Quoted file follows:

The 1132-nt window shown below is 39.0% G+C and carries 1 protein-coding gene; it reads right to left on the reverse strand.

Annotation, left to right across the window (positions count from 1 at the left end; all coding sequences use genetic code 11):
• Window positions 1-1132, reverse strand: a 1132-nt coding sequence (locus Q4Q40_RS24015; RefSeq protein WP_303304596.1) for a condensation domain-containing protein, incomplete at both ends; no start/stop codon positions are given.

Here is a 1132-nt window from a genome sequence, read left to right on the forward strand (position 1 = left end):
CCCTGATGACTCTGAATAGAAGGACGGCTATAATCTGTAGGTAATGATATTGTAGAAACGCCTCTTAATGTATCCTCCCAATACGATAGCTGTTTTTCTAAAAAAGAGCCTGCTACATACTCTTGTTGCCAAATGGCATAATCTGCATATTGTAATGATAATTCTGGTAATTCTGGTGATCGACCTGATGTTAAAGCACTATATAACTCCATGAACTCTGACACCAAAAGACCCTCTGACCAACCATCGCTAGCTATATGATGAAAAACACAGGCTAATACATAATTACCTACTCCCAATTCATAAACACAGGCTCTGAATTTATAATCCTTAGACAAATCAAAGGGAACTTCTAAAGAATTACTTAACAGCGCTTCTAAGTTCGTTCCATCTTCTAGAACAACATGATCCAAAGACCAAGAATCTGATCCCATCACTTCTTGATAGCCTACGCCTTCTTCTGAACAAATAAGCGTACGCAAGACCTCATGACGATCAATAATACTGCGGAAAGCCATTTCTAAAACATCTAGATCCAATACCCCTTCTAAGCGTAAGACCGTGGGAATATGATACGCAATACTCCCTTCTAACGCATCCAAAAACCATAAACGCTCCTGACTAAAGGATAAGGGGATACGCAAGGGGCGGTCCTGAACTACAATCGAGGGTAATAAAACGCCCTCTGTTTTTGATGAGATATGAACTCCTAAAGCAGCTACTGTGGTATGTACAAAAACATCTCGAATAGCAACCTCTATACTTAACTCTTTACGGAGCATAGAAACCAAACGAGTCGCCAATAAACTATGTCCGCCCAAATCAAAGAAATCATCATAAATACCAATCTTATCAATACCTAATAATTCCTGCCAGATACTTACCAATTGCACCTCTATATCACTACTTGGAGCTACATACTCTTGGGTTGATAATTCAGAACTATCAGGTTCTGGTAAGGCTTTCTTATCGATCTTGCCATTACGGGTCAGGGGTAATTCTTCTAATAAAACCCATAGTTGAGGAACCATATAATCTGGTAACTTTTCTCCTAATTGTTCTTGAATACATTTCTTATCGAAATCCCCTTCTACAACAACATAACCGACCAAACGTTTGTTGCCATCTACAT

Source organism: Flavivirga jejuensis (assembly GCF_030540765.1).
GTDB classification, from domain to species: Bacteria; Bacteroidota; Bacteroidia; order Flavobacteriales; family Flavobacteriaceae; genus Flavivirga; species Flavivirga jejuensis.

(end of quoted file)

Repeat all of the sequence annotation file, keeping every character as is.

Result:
The 1132-nt window shown below is 39.0% G+C and carries 1 protein-coding gene; it reads right to left on the reverse strand.

Annotation, left to right across the window (positions count from 1 at the left end; all coding sequences use genetic code 11):
• Window positions 1-1132, reverse strand: a 1132-nt coding sequence (locus Q4Q40_RS24015; RefSeq protein WP_303304596.1) for a condensation domain-containing protein, incomplete at both ends; no start/stop codon positions are given.

Here is a 1132-nt window from a genome sequence, read left to right on the forward strand (position 1 = left end):
CCCTGATGACTCTGAATAGAAGGACGGCTATAATCTGTAGGTAATGATATTGTAGAAACGCCTCTTAATGTATCCTCCCAATACGATAGCTGTTTTTCTAAAAAAGAGCCTGCTACATACTCTTGTTGCCAAATGGCATAATCTGCATATTGTAATGATAATTCTGGTAATTCTGGTGATCGACCTGATGTTAAAGCACTATATAACTCCATGAACTCTGACACCAAAAGACCCTCTGACCAACCATCGCTAGCTATATGATGAAAAACACAGGCTAATACATAATTACCTACTCCCAATTCATAAACACAGGCTCTGAATTTATAATCCTTAGACAAATCAAAGGGAACTTCTAAAGAATTACTTAACAGCGCTTCTAAGTTCGTTCCATCTTCTAGAACAACATGATCCAAAGACCAAGAATCTGATCCCATCACTTCTTGATAGCCTACGCCTTCTTCTGAACAAATAAGCGTACGCAAGACCTCATGACGATCAATAATACTGCGGAAAGCCATTTCTAAAACATCTAGATCCAATACCCCTTCTAAGCGTAAGACCGTGGGAATATGATACGCAATACTCCCTTCTAACGCATCCAAAAACCATAAACGCTCCTGACTAAAGGATAAGGGGATACGCAAGGGGCGGTCCTGAACTACAATCGAGGGTAATAAAACGCCCTCTGTTTTTGATGAGATATGAACTCCTAAAGCAGCTACTGTGGTATGTACAAAAACATCTCGAATAGCAACCTCTATACTTAACTCTTTACGGAGCATAGAAACCAAACGAGTCGCCAATAAACTATGTCCGCCCAAATCAAAGAAATCATCATAAATACCAATCTTATCAATACCTAATAATTCCTGCCAGATACTTACCAATTGCACCTCTATATCACTACTTGGAGCTACATACTCTTGGGTTGATAATTCAGAACTATCAGGTTCTGGTAAGGCTTTCTTATCGATCTTGCCATTACGGGTCAGGGGTAATTCTTCTAATAAAACCCATAGTTGAGGAACCATATAATCTGGTAACTTTTCTCCTAATTGTTCTTGAATACATTTCTTATCGAAATCCCCTTCTACAACAACATAACCGACCAAACGTTTGTTGCCATCTACAT

Source organism: Flavivirga jejuensis (assembly GCF_030540765.1).
GTDB classification, from domain to species: Bacteria; Bacteroidota; Bacteroidia; order Flavobacteriales; family Flavobacteriaceae; genus Flavivirga; species Flavivirga jejuensis.